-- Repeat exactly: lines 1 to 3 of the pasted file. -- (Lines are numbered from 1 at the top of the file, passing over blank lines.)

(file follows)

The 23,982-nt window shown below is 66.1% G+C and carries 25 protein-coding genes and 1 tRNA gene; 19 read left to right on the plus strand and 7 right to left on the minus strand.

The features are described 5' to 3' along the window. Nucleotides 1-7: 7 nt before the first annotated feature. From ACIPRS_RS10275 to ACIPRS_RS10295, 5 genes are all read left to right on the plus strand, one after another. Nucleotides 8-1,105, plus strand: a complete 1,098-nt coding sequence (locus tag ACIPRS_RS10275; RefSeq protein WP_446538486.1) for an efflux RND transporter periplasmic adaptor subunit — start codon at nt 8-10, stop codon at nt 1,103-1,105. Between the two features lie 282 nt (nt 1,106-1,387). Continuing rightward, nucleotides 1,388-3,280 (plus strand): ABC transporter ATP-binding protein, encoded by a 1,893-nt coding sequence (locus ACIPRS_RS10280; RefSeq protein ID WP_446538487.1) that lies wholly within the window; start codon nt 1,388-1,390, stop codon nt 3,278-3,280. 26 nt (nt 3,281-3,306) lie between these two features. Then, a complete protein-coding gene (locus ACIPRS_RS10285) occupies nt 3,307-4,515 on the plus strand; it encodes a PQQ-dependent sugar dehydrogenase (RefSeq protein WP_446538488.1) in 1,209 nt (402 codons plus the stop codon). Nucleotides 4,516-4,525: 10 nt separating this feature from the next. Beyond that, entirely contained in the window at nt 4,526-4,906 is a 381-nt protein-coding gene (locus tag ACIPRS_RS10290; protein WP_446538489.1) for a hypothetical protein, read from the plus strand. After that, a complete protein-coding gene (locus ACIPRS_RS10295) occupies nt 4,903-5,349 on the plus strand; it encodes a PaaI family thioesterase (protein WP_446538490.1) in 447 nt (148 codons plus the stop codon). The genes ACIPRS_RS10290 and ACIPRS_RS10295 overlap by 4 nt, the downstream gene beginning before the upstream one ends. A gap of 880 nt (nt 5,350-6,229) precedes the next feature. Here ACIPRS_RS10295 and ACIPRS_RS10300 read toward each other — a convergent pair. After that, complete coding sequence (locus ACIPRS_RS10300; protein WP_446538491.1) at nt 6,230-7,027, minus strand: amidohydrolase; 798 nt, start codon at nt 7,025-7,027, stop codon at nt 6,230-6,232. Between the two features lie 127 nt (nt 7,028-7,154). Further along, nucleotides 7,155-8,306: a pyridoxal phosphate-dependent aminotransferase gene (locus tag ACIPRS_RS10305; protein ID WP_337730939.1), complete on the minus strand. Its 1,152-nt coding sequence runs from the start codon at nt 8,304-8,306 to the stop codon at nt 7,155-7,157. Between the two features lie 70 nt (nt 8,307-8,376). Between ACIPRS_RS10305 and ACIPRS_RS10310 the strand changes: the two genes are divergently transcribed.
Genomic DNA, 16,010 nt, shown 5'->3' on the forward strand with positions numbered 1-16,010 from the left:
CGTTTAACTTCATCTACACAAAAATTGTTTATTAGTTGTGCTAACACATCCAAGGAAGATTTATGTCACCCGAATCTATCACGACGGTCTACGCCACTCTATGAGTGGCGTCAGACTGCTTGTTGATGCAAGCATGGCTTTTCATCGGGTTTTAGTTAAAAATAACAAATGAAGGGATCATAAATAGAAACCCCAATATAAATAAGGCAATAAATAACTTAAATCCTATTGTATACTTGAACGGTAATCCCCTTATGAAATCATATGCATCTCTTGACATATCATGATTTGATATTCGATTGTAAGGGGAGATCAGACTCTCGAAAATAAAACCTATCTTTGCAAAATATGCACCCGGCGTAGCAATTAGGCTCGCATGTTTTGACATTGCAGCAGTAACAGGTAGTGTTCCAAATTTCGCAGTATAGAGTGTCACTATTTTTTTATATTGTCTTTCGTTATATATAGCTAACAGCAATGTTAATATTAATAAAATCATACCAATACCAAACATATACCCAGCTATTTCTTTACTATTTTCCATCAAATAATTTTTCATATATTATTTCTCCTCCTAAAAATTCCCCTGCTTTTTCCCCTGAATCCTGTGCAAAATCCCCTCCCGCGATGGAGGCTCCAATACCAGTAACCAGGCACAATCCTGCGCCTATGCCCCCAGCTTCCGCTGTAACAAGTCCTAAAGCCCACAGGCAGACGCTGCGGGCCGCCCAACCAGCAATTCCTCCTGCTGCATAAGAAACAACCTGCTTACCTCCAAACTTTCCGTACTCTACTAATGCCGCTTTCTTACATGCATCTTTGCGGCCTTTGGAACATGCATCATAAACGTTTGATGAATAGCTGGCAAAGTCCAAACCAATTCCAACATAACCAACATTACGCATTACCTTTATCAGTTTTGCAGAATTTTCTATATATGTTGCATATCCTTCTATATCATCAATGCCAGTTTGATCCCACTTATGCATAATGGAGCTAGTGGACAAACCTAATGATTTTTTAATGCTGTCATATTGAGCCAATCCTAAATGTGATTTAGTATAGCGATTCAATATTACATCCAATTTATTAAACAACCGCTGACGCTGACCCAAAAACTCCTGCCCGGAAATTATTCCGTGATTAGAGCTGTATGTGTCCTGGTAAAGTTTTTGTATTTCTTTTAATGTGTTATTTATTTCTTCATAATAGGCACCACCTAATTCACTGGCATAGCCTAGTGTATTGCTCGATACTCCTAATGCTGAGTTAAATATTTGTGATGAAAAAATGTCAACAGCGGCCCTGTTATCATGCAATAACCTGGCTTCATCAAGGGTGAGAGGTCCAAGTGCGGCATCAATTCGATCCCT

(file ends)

The 23,982-nt window shown below is 66.1% G+C and carries 25 protein-coding genes and 1 tRNA gene; 19 read left to right on the plus strand and 7 right to left on the minus strand.

The features are described 5' to 3' along the window. Nucleotides 1-7: 7 nt before the first annotated feature. From ACIPRS_RS10275 to ACIPRS_RS10295, 5 genes are all read left to right on the plus strand, one after another. Nucleotides 8-1,105, plus strand: a complete 1,098-nt coding sequence (locus tag ACIPRS_RS10275; RefSeq protein WP_446538486.1) for an efflux RND transporter periplasmic adaptor subunit — start codon at nt 8-10, stop codon at nt 1,103-1,105. Between the two features lie 282 nt (nt 1,106-1,387). Continuing rightward, nucleotides 1,388-3,280 (plus strand): ABC transporter ATP-binding protein, encoded by a 1,893-nt coding sequence (locus ACIPRS_RS10280; RefSeq protein ID WP_446538487.1) that lies wholly within the window; start codon nt 1,388-1,390, stop codon nt 3,278-3,280. 26 nt (nt 3,281-3,306) lie between these two features. Then, a complete protein-coding gene (locus ACIPRS_RS10285) occupies nt 3,307-4,515 on the plus strand; it encodes a PQQ-dependent sugar dehydrogenase (RefSeq protein WP_446538488.1) in 1,209 nt (402 codons plus the stop codon). Nucleotides 4,516-4,525: 10 nt separating this feature from the next. Beyond that, entirely contained in the window at nt 4,526-4,906 is a 381-nt protein-coding gene (locus tag ACIPRS_RS10290; protein WP_446538489.1) for a hypothetical protein, read from the plus strand. After that, a complete protein-coding gene (locus ACIPRS_RS10295) occupies nt 4,903-5,349 on the plus strand; it encodes a PaaI family thioesterase (protein WP_446538490.1) in 447 nt (148 codons plus the stop codon). The genes ACIPRS_RS10290 and ACIPRS_RS10295 overlap by 4 nt, the downstream gene beginning before the upstream one ends. A gap of 880 nt (nt 5,350-6,229) precedes the next feature. Here ACIPRS_RS10295 and ACIPRS_RS10300 read toward each other — a convergent pair. After that, complete coding sequence (locus ACIPRS_RS10300; protein WP_446538491.1) at nt 6,230-7,027, minus strand: amidohydrolase; 798 nt, start codon at nt 7,025-7,027, stop codon at nt 6,230-6,232. Between the two features lie 127 nt (nt 7,028-7,154). Further along, nucleotides 7,155-8,306: a pyridoxal phosphate-dependent aminotransferase gene (locus tag ACIPRS_RS10305; protein ID WP_337730939.1), complete on the minus strand. Its 1,152-nt coding sequence runs from the start codon at nt 8,304-8,306 to the stop codon at nt 7,155-7,157. Between the two features lie 70 nt (nt 8,307-8,376). Between ACIPRS_RS10305 and ACIPRS_RS10310 the strand changes: the two genes are divergently transcribed.
Genomic DNA, 16,010 nt, shown 5'->3' on the forward strand with positions numbered 1-16,010 from the left: